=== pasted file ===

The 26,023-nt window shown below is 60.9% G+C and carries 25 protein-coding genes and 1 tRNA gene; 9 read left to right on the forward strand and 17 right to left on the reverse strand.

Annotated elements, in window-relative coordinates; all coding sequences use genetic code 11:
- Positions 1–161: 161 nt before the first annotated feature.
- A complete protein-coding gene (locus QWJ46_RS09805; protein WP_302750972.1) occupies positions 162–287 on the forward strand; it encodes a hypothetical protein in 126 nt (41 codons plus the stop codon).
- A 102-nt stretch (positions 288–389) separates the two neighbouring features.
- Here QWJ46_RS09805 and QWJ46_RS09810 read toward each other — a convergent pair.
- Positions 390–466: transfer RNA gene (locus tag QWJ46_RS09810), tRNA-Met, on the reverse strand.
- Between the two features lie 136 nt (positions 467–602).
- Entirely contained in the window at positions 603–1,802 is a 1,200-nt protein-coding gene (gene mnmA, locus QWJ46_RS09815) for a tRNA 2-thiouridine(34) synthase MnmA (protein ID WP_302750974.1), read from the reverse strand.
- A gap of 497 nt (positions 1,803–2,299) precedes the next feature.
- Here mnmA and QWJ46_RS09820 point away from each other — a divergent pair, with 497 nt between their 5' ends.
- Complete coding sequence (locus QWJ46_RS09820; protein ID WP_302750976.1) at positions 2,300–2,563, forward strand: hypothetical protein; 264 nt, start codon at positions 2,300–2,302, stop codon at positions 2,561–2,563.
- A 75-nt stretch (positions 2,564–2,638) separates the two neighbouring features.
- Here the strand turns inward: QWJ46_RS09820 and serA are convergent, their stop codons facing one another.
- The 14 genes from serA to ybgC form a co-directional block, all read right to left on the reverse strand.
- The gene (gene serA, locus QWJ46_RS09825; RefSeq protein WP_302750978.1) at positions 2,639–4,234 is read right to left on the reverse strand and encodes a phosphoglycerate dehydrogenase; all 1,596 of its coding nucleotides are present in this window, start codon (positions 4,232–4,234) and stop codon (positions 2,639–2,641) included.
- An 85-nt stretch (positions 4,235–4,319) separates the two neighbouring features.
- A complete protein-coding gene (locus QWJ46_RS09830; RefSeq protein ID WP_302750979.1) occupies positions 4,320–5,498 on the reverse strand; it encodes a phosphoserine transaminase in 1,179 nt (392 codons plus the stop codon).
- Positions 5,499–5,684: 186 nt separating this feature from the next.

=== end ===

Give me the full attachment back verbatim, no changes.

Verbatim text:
The 26,023-nt window shown below is 60.9% G+C and carries 25 protein-coding genes and 1 tRNA gene; 9 read left to right on the forward strand and 17 right to left on the reverse strand.

Annotated elements, in window-relative coordinates; all coding sequences use genetic code 11:
- Positions 1–161: 161 nt before the first annotated feature.
- A complete protein-coding gene (locus QWJ46_RS09805; protein WP_302750972.1) occupies positions 162–287 on the forward strand; it encodes a hypothetical protein in 126 nt (41 codons plus the stop codon).
- A 102-nt stretch (positions 288–389) separates the two neighbouring features.
- Here QWJ46_RS09805 and QWJ46_RS09810 read toward each other — a convergent pair.
- Positions 390–466: transfer RNA gene (locus tag QWJ46_RS09810), tRNA-Met, on the reverse strand.
- Between the two features lie 136 nt (positions 467–602).
- Entirely contained in the window at positions 603–1,802 is a 1,200-nt protein-coding gene (gene mnmA, locus QWJ46_RS09815) for a tRNA 2-thiouridine(34) synthase MnmA (protein ID WP_302750974.1), read from the reverse strand.
- A gap of 497 nt (positions 1,803–2,299) precedes the next feature.
- Here mnmA and QWJ46_RS09820 point away from each other — a divergent pair, with 497 nt between their 5' ends.
- Complete coding sequence (locus QWJ46_RS09820; protein ID WP_302750976.1) at positions 2,300–2,563, forward strand: hypothetical protein; 264 nt, start codon at positions 2,300–2,302, stop codon at positions 2,561–2,563.
- A 75-nt stretch (positions 2,564–2,638) separates the two neighbouring features.
- Here the strand turns inward: QWJ46_RS09820 and serA are convergent, their stop codons facing one another.
- The 14 genes from serA to ybgC form a co-directional block, all read right to left on the reverse strand.
- The gene (gene serA, locus QWJ46_RS09825; RefSeq protein WP_302750978.1) at positions 2,639–4,234 is read right to left on the reverse strand and encodes a phosphoglycerate dehydrogenase; all 1,596 of its coding nucleotides are present in this window, start codon (positions 4,232–4,234) and stop codon (positions 2,639–2,641) included.
- An 85-nt stretch (positions 4,235–4,319) separates the two neighbouring features.
- A complete protein-coding gene (locus QWJ46_RS09830; RefSeq protein ID WP_302750979.1) occupies positions 4,320–5,498 on the reverse strand; it encodes a phosphoserine transaminase in 1,179 nt (392 codons plus the stop codon).
- Positions 5,499–5,684: 186 nt separating this feature from the next.